The state alleges that the cocaine was loaded on to the Toledo from a passing ship when the fishing boat put out to sea from Knysna Harbour for five days from December 5, 2010.

On Friday SANParks field ranger, David Jornett, told the court that the cocaine smugglers were nearly tipped off that they were being watched when two policemen aboard a SANParks boat chased after the Toledo as it was leaving Knysna lagoon to load the cocaine, but turned back because the sea was too choppy.

Jornett said he was sent to investigate a diesel leak emanating from the Toledo on December 3 and became suspicious when he asked Jones and Yu what they and the other Chinese men were doing in Knysna.

“He (Jones) said they were on a fishing holiday and wanted to catch marlin. They appeared uncomfortable and it seemed they were not telling the truth.”

Jornett said the fishing tackle aboard the Toledo did not appear to be up to standard for deep sea game fishing. Also, “no one ever comes to fish for marlin in Knysna”.

After inspecting the boat Jornett alerted the police as to his suspicions, and two days later two police officers asked him to take them out to intercept the Toledo as it was leaving the Knysna lagoon.

“The Toledo was already on its way. I prepared our boat and went after the Toledo but we missed them.

“It was already through the Heads. The sea was choppy and the policemen didn’t want to go, so I turned around.” – Garden Route Media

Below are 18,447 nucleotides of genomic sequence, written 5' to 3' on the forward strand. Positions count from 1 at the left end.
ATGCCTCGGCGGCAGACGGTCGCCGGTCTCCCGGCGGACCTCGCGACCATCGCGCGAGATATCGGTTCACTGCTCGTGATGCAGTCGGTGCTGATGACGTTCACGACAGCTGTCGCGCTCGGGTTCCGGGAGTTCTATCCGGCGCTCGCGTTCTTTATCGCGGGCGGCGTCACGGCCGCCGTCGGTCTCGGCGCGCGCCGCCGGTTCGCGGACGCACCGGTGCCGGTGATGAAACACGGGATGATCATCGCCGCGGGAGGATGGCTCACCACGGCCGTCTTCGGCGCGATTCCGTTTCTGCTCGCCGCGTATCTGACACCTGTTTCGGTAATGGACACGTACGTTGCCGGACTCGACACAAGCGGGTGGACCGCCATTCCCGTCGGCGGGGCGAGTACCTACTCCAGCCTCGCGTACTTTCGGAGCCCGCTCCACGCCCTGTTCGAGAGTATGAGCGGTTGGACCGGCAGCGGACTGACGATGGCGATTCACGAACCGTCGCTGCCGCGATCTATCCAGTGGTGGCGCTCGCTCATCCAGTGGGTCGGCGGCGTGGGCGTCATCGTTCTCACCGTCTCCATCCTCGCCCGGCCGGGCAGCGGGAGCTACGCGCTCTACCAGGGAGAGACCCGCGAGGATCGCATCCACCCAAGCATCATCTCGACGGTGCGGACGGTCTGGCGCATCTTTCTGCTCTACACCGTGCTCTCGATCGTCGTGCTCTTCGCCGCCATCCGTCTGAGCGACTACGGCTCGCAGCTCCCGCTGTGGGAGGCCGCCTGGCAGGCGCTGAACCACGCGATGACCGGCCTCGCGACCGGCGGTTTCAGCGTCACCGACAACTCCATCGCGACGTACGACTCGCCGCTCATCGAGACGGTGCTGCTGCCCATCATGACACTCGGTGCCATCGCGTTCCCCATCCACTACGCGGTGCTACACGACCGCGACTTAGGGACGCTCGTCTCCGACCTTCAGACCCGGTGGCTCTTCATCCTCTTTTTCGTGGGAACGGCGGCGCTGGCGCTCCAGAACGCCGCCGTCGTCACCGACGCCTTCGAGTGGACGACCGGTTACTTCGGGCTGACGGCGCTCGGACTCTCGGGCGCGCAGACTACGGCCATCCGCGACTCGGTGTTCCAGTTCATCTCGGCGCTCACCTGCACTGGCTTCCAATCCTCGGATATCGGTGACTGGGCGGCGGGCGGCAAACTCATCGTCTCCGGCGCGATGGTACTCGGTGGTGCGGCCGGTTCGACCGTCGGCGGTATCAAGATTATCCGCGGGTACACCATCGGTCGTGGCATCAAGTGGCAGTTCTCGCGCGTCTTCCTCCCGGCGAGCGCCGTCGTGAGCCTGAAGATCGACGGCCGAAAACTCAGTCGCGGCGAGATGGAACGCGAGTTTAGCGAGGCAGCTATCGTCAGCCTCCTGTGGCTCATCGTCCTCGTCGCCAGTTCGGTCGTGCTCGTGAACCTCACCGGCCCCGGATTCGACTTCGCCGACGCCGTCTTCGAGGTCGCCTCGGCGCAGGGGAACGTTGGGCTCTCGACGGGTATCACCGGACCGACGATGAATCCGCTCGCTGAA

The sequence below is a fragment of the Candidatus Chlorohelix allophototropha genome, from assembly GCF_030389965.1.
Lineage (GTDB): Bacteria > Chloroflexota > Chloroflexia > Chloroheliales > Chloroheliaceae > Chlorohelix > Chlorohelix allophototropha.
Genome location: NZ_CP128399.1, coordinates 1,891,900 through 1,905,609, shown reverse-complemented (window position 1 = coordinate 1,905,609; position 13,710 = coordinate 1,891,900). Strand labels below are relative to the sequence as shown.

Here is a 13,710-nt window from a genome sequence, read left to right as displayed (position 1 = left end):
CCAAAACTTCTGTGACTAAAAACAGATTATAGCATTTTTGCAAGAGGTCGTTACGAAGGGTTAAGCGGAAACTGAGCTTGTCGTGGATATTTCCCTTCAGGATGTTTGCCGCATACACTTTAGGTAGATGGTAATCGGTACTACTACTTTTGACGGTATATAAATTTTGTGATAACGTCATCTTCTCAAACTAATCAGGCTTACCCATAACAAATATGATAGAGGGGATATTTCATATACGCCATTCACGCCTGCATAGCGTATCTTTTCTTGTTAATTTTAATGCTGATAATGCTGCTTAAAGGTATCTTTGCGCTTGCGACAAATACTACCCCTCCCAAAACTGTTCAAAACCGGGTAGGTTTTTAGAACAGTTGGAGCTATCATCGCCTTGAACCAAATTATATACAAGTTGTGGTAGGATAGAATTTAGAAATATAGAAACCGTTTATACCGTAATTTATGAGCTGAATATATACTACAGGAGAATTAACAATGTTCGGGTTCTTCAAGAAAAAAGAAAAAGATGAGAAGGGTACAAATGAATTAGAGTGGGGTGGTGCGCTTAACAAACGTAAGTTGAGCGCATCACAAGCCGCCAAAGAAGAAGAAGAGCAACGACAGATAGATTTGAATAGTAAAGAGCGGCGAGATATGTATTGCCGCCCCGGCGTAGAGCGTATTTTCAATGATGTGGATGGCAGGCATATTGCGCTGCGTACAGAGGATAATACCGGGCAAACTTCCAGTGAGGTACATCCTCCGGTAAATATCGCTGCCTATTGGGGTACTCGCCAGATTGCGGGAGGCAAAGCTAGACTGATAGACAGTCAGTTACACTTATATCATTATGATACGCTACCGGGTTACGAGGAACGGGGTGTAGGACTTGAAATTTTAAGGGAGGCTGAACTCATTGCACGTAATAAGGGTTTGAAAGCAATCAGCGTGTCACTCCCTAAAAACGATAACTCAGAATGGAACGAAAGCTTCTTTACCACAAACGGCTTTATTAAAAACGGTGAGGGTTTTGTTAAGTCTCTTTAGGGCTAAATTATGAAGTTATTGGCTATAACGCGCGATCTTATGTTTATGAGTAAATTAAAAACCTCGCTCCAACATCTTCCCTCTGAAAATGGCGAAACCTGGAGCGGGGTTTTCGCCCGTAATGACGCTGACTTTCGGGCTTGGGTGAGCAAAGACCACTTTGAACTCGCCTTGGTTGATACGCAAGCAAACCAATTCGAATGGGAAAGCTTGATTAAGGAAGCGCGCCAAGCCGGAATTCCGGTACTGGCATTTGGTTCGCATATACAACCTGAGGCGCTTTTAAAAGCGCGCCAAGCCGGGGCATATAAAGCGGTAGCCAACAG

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Ten day ocean sailing by Odisha NCC cadets kicks off

At least 30 navals joined the expedition for sailing in the Bay of Bengal. So far the NCC sailing exercises were restricted to rivers only.

Sources said the 10-day expedition is scheduled to conclude at Gopalpur beach on February 15 with stoppages at Pentha and Jambhu in Kendrapara district, Paradeep and Siali in Jagatsinghpur district, Astarang, Konark, Puri Town and Chilka Mouth in Puri district and Prayagi in Ganjam district.

During their halts, the NCC cadets will interact with the locals and see various places of importance.

The sailing expedition is being conducted under the supervision of NCC Group Headquarters, Cuttack and aegis of NCC Directorate, Odisha. A five-day training session of the cadets and other requirements for the expedition were facilitated by Dhamra Port Company Ltd (DPCL) inside the port premises.

Bhadrak District Magistrate Akshay Kumar Pani flagged off two Naval whaler boats engaged in the sailing expedition from the Dhamra Port jetty at 0900 hours today.